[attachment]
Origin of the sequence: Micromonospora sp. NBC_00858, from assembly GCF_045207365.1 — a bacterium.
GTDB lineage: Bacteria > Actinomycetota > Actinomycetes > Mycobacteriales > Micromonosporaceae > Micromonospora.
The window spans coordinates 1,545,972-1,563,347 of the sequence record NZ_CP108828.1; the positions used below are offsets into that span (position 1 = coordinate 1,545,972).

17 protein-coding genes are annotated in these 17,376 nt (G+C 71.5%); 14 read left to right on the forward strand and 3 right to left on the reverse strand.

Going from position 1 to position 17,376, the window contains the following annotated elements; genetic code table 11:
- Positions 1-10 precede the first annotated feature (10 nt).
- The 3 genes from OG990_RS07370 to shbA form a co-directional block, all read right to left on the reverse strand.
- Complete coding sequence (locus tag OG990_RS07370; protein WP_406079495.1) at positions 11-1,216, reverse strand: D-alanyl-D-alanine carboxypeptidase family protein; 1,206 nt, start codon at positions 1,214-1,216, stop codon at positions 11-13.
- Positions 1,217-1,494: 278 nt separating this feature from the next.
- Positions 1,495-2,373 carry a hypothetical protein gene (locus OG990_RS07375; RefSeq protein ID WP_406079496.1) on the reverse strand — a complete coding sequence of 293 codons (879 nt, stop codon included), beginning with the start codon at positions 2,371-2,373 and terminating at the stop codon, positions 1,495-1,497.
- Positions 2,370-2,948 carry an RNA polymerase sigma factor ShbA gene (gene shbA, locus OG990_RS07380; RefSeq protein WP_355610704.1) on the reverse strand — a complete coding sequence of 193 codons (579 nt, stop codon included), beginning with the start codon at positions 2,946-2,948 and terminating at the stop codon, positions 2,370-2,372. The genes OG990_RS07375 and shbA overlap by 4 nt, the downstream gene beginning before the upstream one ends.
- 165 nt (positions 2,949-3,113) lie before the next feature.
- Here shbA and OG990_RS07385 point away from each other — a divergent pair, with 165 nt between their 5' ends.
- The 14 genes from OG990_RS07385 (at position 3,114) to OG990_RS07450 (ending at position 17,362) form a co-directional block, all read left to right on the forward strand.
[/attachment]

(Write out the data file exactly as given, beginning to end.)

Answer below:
Origin of the sequence: Micromonospora sp. NBC_00858, from assembly GCF_045207365.1 — a bacterium.
GTDB lineage: Bacteria > Actinomycetota > Actinomycetes > Mycobacteriales > Micromonosporaceae > Micromonospora.
The window spans coordinates 1,545,972-1,563,347 of the sequence record NZ_CP108828.1; the positions used below are offsets into that span (position 1 = coordinate 1,545,972).

17 protein-coding genes are annotated in these 17,376 nt (G+C 71.5%); 14 read left to right on the forward strand and 3 right to left on the reverse strand.

Going from position 1 to position 17,376, the window contains the following annotated elements; genetic code table 11:
- Positions 1-10 precede the first annotated feature (10 nt).
- The 3 genes from OG990_RS07370 to shbA form a co-directional block, all read right to left on the reverse strand.
- Complete coding sequence (locus tag OG990_RS07370; protein WP_406079495.1) at positions 11-1,216, reverse strand: D-alanyl-D-alanine carboxypeptidase family protein; 1,206 nt, start codon at positions 1,214-1,216, stop codon at positions 11-13.
- Positions 1,217-1,494: 278 nt separating this feature from the next.
- Positions 1,495-2,373 carry a hypothetical protein gene (locus OG990_RS07375; RefSeq protein ID WP_406079496.1) on the reverse strand — a complete coding sequence of 293 codons (879 nt, stop codon included), beginning with the start codon at positions 2,371-2,373 and terminating at the stop codon, positions 1,495-1,497.
- Positions 2,370-2,948 carry an RNA polymerase sigma factor ShbA gene (gene shbA, locus OG990_RS07380; RefSeq protein WP_355610704.1) on the reverse strand — a complete coding sequence of 193 codons (579 nt, stop codon included), beginning with the start codon at positions 2,946-2,948 and terminating at the stop codon, positions 2,370-2,372. The genes OG990_RS07375 and shbA overlap by 4 nt, the downstream gene beginning before the upstream one ends.
- 165 nt (positions 2,949-3,113) lie before the next feature.
- Here shbA and OG990_RS07385 point away from each other — a divergent pair, with 165 nt between their 5' ends.
- The 14 genes from OG990_RS07385 (at position 3,114) to OG990_RS07450 (ending at position 17,362) form a co-directional block, all read left to right on the forward strand.